Orangutan Amy rescued from life in a small wooden box
Our Human Orangutan Conflict Team in Ketapang has rescued an orangutan that was being kept chained up as a pet in a small wooden crate after they were alerted to her existence by local group Yaysan Palung. Our team was accompanied on the rescue operation by officials from the local forest department (BKSDA) and then transported the orangutan to our rehabilitation centre.
The team found Amy slumped dejectedly in the crate. Sheets of corrugated iron had been nailed across the slatted sides, so all she knew of the outside world were the sounds of people passing by.
Although there was little room for her to move or stand up, Amy was chained up to make doubly sure she didn’t escape. The heavy chain was fastened so tightly that it had worn a painful wound in the back of the orangutan’s neck.
Her owner claimed that Amy had only been in the crate for a month – and that previously he had kept her in his house - but her limbs and backbone were so bent that it is possible that she had been there for longer than that.
When vet Uwi opened the door, at first Amy wouldn’t look at her and stayed slumped against the wall. She had the dead eyes and blank gaze that come from a lifetime of loneliness and neglect. She seemed to have completely given up on life.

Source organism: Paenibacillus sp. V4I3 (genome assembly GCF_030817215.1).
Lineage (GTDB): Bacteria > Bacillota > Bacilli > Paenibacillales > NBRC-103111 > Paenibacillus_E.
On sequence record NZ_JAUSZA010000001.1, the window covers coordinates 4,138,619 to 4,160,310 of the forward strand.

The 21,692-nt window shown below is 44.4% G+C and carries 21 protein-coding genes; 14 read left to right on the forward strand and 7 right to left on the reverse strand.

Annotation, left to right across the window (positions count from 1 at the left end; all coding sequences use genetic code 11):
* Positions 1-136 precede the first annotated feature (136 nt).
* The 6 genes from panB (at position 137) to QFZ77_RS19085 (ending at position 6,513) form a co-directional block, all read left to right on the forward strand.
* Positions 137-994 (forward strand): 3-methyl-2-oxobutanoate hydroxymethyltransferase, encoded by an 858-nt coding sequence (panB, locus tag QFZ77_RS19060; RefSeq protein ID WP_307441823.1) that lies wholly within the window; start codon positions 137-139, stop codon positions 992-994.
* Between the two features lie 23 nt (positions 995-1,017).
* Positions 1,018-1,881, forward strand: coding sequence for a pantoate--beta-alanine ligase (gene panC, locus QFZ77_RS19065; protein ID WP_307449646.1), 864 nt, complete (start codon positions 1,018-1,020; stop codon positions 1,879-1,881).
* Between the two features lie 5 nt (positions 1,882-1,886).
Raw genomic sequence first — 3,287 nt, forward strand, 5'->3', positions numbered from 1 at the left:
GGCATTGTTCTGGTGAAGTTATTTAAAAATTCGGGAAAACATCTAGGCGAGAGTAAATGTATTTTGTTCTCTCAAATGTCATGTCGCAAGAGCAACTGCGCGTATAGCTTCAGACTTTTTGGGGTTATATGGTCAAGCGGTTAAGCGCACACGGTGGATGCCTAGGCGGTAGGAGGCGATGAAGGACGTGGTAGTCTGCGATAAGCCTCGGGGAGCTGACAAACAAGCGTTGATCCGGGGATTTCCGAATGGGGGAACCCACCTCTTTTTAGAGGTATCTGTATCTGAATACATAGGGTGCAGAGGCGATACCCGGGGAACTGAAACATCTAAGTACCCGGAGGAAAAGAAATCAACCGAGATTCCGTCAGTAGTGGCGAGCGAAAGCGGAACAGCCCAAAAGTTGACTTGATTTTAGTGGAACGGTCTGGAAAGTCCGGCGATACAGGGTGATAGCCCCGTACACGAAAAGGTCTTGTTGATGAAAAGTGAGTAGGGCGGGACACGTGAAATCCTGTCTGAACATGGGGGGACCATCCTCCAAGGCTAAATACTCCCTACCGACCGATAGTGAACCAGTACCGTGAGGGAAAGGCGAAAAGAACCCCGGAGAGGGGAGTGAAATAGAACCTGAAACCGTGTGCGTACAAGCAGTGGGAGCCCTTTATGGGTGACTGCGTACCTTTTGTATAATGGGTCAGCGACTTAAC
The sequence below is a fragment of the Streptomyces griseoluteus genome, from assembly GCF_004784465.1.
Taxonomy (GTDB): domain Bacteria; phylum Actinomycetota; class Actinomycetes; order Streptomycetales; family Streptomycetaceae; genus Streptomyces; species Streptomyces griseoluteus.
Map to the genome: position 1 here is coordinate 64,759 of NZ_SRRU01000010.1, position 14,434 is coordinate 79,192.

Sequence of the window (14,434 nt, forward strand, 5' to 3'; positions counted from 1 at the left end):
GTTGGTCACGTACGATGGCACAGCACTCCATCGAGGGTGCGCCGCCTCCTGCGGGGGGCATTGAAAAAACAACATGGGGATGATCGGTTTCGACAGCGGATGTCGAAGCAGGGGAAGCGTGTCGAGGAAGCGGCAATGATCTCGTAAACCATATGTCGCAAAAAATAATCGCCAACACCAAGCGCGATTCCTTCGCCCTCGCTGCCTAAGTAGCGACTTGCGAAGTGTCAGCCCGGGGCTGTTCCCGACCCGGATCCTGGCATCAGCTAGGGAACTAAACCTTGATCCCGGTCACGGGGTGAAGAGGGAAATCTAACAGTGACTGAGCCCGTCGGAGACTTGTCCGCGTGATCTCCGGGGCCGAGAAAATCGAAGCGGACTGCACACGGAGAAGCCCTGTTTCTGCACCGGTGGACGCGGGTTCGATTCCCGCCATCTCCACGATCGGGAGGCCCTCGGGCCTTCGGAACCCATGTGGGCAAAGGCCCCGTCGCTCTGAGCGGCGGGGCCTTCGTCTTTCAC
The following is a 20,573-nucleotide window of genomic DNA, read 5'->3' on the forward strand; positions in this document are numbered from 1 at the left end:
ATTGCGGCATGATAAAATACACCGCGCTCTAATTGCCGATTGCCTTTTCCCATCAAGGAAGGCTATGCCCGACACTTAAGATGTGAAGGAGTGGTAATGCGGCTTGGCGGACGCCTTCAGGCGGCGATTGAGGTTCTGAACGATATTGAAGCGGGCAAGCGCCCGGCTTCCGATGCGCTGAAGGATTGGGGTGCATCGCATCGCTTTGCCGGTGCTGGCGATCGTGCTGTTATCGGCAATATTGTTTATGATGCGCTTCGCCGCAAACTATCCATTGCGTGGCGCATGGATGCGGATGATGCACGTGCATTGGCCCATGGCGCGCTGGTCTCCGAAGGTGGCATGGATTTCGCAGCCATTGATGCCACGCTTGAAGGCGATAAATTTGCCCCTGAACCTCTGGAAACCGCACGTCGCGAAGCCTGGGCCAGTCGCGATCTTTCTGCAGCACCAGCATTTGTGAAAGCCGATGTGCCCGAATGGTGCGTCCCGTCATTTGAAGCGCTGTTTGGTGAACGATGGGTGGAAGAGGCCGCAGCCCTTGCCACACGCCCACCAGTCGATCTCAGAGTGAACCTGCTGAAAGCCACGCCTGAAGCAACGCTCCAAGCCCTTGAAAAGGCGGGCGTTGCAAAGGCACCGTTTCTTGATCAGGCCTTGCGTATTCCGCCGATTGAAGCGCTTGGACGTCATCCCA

But then Uwi reached out and touched her gently and Amy responded by moving closer and holding out her hand. She looked up pleadingly at her rescuer.
Amy is now safely in our rehabilitation centre and the team is working hard to help her recover. She was deeply traumatised at first. She sat in her hammock in the corner of her quarantine enclosure and stared blankly into space.
Heartbreakingly, the vets’ health check has revealed that Amy can’t straighten her legs and her backbone is bent - no doubt as a result of her time in captivity. They believe she is about seven years old.
In the wild, infant orangutans stay with their mothers until the age of six to eight, learning from them the skills they will need to survive in the forest. But it is likely that Amy spent those years alone in captivity, without her mother to comfort or protect her. A gun pellet was found lodged in her armpit, suggesting that Amy was wounded when her mother was shot dead trying to protect her infant.
Karmele L Sanchez, Programme Director of IAR Indonesia, said: "This is a serious animal welfare problem. Many orangutans in this area are treated worse than dogs, chained all their lives and living in deplorable conditions. You can see the sadness in Amy’s eyes. If we hadn’t rescued her, she would have suffered all her life, chained up until the day she died.”
Alan Knight, IAR Chief Executive, said: “This is a tragic tale of cruelty and neglect. It will require plenty of time and patience for Amy to recover and it is still doubtful as to whether she will ever recover enough to be a candidate for release back into the wild.”
Sanchez added: "It’s high time people realised that, if they keep breaking the law by capturing orangutans and keeping or selling them as pets, then the species will soon become extinct.
“Anyone who is offered an orangutan as a pet should certainly not buy it. They should immediately contact the authorities and report the person trying to sell it. And if people are not willing to cooperate by surrendering the orangutan and persist in breaking the law, then the necessary action must be taken to enforce it,” she concluded.
We are appealing for funds to help care and rehabilitate Amy after her terrible start to life - if you can, please consider making a donation.